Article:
Article

Biofeedback and/or sphincter exercises for the treatment of faecal incontinence in adults. Cochrane Database Syst Rev 3, CD002111

St Mark's Hospital, Physiology Unit, Northwick Park, Watford Road, Harrow, Middlesex, UK HA1 3UJ.
Cochrane database of systematic reviews (Online) (Impact Factor: 6.03). 02/2006; 3(3):CD002111. DOI: 10.1002/14651858.CD002111.pub2
Source: PubMed

ABSTRACT

Faecal incontinence (inability to control bowel movements or leaking stool) can be a very embarrassing and socially restricting problem. There are many possible causes, including childbirth damage to the muscles which control bowel movements. Exercises to strengthen these muscles and "biofeedback" (used to show people how to use the muscles properly) are often recommended. The review found that there is not enough evidence from trials to judge whether these treatments are helpful. Exercises and electrical stimulation used in the anus may be more helpful than vaginal exercises for women with faecal incontinence after childbirth. The 11 trials reviewed were of very limited value because they were generally small, of poor or uncertain quality, and compare different combinations of treatments.

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    • "Over 60 uncontrolled trials exist on the use of biofeedback for the management of FI [16]. Some authors conclude that biofeedback is the treatment of choice for FI on the basis of these observational studies [17]. "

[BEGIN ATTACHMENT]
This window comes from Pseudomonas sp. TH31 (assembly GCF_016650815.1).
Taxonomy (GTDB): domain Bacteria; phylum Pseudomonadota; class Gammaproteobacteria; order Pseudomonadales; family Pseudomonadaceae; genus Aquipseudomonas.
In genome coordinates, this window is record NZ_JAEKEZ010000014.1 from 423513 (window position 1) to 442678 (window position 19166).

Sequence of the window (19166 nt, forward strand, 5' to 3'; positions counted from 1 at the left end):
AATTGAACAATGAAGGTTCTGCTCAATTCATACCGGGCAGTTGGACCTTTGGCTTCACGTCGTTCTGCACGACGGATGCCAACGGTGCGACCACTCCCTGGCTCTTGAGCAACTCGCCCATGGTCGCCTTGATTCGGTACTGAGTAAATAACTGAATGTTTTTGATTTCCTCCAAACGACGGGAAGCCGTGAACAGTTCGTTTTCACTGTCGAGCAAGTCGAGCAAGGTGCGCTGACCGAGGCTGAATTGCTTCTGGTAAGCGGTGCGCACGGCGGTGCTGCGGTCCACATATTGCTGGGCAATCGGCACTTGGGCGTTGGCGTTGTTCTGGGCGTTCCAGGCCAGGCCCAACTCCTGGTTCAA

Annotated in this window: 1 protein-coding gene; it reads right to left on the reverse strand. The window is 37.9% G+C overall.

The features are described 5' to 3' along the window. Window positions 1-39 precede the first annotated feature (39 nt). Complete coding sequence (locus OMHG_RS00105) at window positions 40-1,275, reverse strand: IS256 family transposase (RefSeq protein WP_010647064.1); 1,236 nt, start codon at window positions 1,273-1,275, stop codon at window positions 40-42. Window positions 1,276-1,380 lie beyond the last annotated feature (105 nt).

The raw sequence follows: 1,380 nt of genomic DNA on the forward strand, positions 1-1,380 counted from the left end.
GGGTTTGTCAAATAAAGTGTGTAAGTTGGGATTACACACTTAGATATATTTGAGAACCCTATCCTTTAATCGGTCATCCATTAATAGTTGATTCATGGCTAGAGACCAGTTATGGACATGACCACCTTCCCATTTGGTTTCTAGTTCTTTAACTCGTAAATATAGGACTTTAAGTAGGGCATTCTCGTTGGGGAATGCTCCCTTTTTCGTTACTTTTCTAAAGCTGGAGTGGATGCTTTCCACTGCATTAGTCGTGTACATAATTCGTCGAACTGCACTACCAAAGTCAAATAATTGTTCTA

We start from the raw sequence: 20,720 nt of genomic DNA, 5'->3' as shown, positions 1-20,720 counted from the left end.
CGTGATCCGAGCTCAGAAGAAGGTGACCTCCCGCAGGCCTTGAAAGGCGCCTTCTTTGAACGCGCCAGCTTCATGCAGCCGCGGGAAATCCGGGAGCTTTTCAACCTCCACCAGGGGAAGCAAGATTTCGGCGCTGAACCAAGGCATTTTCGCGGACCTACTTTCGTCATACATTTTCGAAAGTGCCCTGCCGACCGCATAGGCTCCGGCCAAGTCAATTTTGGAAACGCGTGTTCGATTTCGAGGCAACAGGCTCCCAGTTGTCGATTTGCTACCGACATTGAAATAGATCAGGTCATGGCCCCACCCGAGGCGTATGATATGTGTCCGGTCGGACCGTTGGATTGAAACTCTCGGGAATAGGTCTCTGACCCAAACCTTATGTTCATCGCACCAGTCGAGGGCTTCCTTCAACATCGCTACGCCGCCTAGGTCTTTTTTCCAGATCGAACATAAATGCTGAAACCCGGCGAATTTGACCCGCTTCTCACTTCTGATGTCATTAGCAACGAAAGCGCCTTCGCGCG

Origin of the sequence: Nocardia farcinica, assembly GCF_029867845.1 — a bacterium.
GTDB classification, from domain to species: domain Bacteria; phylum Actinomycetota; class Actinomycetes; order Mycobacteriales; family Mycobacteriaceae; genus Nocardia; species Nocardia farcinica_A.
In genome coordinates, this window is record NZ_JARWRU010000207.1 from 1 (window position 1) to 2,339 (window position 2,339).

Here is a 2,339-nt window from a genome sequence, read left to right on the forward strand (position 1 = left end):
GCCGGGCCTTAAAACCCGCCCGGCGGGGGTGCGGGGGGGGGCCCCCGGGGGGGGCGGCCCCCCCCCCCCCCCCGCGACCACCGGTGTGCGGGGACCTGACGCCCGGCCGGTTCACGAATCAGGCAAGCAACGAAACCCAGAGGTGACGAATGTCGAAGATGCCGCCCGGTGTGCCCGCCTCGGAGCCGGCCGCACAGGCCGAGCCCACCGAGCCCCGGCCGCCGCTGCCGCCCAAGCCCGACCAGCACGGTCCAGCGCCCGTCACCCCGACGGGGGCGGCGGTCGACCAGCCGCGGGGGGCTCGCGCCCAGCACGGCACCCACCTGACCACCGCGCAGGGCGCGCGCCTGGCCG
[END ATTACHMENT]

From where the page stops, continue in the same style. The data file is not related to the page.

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    ABSTRACT: Fecal incontinence (FI) is defined as the recurrent involuntary excretion of feces in inappropriate places or at inappropriate times. It is a major and highly embarrassing health care problem which affects about 2 to 24% of the adult population. The prevalence increases with age in both men and women. Physiotherapy interventions are often considered a first-line approach due to its safe and non-invasive nature when dietary and pharmaceutical treatment fails or in addition to this treatment regime. Two physiotherapy interventions, rectal balloon training (RBT) and pelvic floor muscle training (PFMT) are widely used in the management of FI. However, their effectiveness remains uncertain since well-designed trials on the effectiveness of RBT and PFMT versus PFMT alone in FI have never been published. A two-armed randomized controlled clinical trial will be conducted. One hundred and six patients are randomized to receive either PFMT combined with RBT or PFMT alone. Physicians in the University Hospital Maastricht include eligible participants. Inclusion criteria are (1) adults (aged > or = 18 years), (2) with fecal incontinence complaints due to different etiologies persisting for at least six months, (3) having a Vaizey incontinence score of at least 12, (4) and failure of conservative treatment (including dietary adaptations and pharmacological agents). Baseline measurements consist of the Vaizey incontinence score, medical history, physical examination, medication use, anorectal manometry, rectal capacity measurement, anorectal sensation, anal endosonography, defecography, symptom diary, Fecal Incontinence Quality of Life scale (FIQL) and the PREFAB-score. Follow-up measurements are scheduled at three, six and 12 months after inclusion. Skilled and registered physiotherapists experienced in women's health perform physiotherapy treatment. Twelve sessions are administered during three months according to a standardized protocol. This section discusses the decision to publish a trial protocol, the actions taken to minimize bias and confounding in the design, explains the choice for two treatment groups, discusses the secondary goals of this study and indicates the impact of this trial on clinical practice. The Netherlands Trial Register ISRCTN78640169.